Donald Trump, 45th president of the United States of America

Make Philosophy Great Again // The (De)Sacralization of Democracy

No, the apocalypse hasn’t started because Donald Trump has been elected president of the United States of America. The apocalypse has been mushrooming right outside your doorstep for years now; you’ve just been too busy smiling at cat videos, sharing inspirational quotes and hashtagging #OMG #QueenBeyonce to notice it.

The criticism of Democracy has existed and has been active in philosophers and thinkers’ and scholars’ circles for over two thousand years – since Plato, to my knowledge, and possibly since even earlier. Yet, it is only today, in the end of 2016, that it is finally being tolerated, even welcomed, into the mainstream press and people’s debates and tweets and Facebook statuses and blog posts.

And this may very well be the only positive outcome of this whole circus.

We look down on our history that consists of genocides perpetrated in the name of the Church and of wars raged in the name of the King. Dark times when speaking against the Church lead you to being burnt at the stake, when questioning the Monarch’s competence earned you a nice, clean decapitation. But have things really changed since?

For years, the advocates of Democracy have acted almost as bad as the very regimes and institutions they built their intellectual careers on denouncing. Today, millions of people are still being killed in the name of Democracy. Lands and countries are still being invaded and pillaged in the name of Freedom. And when we dared raising a finger to dispute a system under which the only things that really thrive are demagogy, populism, misinformation, ideology and manipulation – under the umbrella of freedom, we were accused of being disgusting fascists, of being ruthless pro-dictatorship, and so on. For years and years and years, it was democracy’s way or the highway. A system where freedom of speech was only valid as long as it didn’t touch upon the system itself. The irony.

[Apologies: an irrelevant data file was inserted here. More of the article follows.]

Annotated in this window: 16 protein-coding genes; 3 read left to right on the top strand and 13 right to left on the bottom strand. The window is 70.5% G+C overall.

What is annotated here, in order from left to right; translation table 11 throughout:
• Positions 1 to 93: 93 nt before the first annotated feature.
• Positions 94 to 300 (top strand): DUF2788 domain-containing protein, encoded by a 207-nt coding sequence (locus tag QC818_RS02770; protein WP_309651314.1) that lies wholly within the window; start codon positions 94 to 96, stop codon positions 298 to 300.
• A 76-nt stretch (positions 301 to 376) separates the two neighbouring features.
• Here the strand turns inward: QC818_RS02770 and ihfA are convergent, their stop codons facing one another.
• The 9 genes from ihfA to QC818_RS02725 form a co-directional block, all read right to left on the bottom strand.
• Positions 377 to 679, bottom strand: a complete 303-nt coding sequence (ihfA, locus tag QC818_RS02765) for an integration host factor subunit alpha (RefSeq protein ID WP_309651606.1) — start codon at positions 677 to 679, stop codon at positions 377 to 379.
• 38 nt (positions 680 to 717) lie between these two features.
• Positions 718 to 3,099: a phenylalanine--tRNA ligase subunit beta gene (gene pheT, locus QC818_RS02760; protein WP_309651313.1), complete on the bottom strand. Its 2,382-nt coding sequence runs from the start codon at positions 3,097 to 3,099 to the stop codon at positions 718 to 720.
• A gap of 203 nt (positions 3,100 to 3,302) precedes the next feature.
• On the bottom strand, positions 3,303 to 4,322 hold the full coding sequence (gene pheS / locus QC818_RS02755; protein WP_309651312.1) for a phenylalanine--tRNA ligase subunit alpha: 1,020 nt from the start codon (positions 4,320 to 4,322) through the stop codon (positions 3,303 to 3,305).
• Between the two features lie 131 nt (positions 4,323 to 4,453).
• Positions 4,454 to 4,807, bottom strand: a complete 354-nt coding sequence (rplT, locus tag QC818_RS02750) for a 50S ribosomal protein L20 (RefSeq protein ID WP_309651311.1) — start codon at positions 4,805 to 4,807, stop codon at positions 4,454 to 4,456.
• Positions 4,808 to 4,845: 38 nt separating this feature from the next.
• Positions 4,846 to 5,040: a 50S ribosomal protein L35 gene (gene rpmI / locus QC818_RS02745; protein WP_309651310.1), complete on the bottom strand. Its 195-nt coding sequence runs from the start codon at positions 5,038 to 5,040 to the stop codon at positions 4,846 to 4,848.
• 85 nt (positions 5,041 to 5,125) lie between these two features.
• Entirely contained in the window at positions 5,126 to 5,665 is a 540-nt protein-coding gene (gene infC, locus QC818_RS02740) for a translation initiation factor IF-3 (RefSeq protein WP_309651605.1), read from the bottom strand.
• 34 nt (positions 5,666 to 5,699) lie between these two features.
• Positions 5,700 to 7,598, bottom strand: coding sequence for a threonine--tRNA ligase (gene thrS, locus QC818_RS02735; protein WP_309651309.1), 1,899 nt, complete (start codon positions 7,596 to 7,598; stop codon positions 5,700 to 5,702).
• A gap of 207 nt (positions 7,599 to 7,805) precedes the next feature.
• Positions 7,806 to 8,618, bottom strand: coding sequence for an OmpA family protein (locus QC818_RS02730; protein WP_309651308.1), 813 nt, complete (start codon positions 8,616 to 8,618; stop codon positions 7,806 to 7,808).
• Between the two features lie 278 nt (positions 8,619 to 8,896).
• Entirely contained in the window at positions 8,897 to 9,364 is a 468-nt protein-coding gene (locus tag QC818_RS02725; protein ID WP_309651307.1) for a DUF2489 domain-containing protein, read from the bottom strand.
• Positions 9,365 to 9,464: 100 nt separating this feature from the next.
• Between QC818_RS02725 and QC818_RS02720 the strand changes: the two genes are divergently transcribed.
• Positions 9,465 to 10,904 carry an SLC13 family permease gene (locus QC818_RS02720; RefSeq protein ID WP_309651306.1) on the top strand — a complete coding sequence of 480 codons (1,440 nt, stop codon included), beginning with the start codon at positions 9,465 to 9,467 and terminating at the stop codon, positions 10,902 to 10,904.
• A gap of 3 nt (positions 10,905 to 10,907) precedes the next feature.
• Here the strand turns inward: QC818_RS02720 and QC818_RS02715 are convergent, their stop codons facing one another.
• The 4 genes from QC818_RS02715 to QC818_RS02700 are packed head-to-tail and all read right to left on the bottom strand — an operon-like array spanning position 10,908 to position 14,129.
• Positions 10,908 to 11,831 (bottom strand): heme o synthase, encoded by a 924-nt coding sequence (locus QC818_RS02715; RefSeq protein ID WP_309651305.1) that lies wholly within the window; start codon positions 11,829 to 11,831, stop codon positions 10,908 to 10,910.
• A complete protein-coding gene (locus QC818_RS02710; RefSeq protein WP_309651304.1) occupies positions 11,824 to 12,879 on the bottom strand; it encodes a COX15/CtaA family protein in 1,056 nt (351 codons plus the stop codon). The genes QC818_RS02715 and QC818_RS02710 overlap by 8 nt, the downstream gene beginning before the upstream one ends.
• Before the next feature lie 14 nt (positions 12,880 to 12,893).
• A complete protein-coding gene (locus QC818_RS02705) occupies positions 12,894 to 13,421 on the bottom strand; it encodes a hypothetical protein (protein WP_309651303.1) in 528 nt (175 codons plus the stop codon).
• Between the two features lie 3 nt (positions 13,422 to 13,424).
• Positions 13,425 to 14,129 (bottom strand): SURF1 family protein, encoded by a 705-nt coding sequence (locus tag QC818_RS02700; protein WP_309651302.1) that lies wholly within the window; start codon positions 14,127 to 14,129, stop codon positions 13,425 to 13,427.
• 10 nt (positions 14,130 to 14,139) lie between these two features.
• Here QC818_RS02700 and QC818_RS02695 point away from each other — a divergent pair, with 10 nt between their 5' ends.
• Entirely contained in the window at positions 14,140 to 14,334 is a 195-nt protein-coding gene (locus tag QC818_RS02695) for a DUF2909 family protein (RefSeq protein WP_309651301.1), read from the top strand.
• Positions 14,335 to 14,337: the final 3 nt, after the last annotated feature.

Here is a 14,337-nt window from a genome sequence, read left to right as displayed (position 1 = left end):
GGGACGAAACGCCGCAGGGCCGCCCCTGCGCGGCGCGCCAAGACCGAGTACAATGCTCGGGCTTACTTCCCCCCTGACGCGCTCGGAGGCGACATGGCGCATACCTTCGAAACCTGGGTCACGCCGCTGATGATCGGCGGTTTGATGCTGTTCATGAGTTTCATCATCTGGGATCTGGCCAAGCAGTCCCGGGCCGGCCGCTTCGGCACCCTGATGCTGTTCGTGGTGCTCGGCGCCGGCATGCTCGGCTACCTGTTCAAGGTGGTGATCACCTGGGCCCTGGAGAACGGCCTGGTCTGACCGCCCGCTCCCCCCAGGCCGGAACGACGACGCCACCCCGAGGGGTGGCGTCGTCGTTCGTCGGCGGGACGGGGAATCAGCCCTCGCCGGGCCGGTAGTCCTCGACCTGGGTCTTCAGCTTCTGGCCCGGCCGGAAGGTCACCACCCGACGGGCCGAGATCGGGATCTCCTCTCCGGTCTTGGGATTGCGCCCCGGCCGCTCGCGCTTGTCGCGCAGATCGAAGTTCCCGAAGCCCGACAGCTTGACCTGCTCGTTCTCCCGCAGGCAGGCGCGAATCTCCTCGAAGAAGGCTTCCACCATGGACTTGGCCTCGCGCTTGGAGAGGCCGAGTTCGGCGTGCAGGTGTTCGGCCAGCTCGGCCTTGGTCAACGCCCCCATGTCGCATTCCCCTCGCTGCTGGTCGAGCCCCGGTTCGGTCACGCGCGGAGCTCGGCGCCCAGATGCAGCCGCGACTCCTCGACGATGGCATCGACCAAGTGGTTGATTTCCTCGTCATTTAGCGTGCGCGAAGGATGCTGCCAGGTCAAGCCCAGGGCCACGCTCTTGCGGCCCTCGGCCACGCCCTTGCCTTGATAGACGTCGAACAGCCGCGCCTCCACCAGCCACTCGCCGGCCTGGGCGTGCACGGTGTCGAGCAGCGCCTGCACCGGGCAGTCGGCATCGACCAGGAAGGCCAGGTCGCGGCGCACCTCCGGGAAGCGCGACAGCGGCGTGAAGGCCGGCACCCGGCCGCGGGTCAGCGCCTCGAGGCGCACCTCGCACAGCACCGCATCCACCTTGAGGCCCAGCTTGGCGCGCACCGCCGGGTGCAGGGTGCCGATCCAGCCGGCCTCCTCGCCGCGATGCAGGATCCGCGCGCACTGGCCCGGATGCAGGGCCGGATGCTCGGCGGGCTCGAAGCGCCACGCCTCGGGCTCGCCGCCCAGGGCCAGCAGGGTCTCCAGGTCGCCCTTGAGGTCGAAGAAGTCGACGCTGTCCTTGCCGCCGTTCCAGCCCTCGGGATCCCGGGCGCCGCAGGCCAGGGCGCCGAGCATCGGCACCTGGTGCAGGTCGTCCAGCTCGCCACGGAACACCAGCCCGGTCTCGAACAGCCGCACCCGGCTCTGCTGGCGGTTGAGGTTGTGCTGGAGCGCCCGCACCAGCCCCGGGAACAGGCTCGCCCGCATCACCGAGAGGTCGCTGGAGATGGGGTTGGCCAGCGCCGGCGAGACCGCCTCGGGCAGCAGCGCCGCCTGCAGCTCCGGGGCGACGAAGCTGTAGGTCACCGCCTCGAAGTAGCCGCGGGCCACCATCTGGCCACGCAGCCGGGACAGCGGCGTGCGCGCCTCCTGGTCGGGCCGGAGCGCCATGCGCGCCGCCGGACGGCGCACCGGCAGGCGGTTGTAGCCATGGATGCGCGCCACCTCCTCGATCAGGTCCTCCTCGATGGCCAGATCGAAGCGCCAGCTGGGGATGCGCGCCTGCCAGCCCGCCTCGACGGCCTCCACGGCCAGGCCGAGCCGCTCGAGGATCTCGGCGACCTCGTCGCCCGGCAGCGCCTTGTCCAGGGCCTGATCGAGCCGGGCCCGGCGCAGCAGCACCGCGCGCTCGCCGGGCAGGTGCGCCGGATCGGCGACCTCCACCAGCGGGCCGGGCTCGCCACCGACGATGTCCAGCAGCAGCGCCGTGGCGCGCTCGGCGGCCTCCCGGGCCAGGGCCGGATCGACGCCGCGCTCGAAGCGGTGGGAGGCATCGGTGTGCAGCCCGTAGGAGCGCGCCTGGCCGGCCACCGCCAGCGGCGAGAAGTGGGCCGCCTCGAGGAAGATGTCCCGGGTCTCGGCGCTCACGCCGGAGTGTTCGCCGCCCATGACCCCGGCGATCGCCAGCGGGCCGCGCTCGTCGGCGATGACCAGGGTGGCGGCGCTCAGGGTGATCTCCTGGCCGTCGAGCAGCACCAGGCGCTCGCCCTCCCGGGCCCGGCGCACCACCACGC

Of course, Trump’s election is a disaster, especially to the millions of people living in the United States who will be immediately affected by it. But the reaction of the international community is nothing short of hypocritical, because these elections have been a disaster way before the final results, for the election of Hilary Clinton would have been just as disastrous, at least when it comes to international politics. Of course, Donald Trump has made islamophobic remarks, but Hilary Clinton has been a very active agent in an islamophobic establishment that’s been bombing random muslim countries and innocents for over two decades. Of course, Donald Trump claims he will build a wall to keep illegal immigrants from coming to the USA, but Hilary Clinton’s criminal record in South America is one of the worst in history. And of course, Donald Trump wants to “grab ‘em by the pussy,” but Hilary Clinton’s closest allies and military clients and campaign funders are countries where Women Rights are not only disrespected, they are close to inexistent.